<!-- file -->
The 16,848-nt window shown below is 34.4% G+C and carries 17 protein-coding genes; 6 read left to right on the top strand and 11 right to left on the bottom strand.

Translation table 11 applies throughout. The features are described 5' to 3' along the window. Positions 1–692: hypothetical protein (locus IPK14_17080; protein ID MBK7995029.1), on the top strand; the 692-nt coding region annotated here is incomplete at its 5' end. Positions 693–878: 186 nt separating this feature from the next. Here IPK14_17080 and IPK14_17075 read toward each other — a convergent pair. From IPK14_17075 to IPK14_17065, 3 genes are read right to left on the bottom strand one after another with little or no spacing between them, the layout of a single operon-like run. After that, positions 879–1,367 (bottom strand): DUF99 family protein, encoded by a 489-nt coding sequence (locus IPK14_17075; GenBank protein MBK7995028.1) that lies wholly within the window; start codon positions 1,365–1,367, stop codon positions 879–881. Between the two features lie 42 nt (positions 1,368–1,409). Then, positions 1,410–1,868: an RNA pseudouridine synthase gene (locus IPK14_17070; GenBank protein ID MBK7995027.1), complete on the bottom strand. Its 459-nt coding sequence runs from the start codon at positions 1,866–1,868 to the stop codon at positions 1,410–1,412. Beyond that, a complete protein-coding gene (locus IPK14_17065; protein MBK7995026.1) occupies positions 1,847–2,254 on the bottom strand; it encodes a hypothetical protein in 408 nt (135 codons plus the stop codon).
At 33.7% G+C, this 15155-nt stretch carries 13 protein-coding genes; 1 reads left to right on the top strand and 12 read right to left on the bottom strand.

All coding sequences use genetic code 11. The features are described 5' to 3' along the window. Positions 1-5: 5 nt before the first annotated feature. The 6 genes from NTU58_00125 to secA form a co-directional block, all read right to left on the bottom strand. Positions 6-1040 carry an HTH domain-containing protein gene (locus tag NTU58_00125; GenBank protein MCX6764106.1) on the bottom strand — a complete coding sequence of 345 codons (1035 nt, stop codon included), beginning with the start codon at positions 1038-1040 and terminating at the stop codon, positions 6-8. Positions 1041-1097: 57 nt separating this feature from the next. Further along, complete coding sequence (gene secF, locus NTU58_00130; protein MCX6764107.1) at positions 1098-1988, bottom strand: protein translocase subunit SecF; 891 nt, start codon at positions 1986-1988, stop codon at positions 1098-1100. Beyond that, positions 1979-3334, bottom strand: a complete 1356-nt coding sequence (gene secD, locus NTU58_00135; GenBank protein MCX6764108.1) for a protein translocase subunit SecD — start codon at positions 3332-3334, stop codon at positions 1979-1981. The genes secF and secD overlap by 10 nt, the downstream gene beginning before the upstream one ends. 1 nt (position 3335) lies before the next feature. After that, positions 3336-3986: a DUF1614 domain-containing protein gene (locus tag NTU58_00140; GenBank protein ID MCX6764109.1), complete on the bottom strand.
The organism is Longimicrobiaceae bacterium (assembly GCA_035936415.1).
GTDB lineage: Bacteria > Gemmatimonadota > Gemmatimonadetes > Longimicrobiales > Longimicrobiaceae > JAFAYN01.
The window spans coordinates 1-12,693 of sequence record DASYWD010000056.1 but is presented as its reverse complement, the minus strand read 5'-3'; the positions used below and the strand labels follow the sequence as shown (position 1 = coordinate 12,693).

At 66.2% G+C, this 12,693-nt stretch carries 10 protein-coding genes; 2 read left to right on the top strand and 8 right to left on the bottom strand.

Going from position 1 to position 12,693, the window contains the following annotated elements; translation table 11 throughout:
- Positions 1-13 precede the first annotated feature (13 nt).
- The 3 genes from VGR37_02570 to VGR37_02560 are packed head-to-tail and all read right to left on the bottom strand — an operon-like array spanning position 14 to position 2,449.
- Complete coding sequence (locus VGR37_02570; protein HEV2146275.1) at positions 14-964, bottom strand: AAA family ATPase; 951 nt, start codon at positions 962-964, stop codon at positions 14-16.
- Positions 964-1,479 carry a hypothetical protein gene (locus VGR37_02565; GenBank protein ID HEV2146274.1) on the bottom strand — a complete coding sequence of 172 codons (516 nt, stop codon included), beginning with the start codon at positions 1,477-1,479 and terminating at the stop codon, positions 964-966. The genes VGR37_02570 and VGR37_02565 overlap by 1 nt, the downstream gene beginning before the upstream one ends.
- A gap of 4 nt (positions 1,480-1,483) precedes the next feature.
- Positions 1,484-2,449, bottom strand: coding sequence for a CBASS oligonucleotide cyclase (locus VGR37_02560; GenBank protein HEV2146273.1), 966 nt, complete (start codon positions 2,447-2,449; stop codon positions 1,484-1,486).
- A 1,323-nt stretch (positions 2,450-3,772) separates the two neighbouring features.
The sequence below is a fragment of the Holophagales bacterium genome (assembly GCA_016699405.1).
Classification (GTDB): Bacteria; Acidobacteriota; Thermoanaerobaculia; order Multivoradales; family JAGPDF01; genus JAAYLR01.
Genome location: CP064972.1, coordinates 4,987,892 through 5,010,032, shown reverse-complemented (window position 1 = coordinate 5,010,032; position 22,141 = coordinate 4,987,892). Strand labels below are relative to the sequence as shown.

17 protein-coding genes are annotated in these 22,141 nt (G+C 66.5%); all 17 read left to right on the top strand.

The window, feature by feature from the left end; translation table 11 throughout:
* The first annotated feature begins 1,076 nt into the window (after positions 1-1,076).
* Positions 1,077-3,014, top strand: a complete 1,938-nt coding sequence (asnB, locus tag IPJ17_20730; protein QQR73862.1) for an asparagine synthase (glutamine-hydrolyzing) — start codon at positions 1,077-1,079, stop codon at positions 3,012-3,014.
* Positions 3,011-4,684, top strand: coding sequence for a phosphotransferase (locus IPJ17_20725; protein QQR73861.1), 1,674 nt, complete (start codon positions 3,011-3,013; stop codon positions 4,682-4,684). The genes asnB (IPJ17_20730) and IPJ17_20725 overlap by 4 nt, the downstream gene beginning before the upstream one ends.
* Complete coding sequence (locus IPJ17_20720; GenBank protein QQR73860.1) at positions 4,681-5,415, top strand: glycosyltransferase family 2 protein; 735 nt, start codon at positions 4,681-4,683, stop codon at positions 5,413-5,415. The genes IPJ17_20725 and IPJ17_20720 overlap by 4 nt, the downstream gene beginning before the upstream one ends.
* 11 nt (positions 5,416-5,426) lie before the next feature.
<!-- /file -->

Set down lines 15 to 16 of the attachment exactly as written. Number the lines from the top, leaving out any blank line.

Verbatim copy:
- Positions 1,484-2,449, bottom strand: coding sequence for a CBASS oligonucleotide cyclase (locus VGR37_02560; GenBank protein HEV2146273.1), 966 nt, complete (start codon positions 2,447-2,449; stop codon positions 1,484-1,486).
- A 1,323-nt stretch (positions 2,450-3,772) separates the two neighbouring features.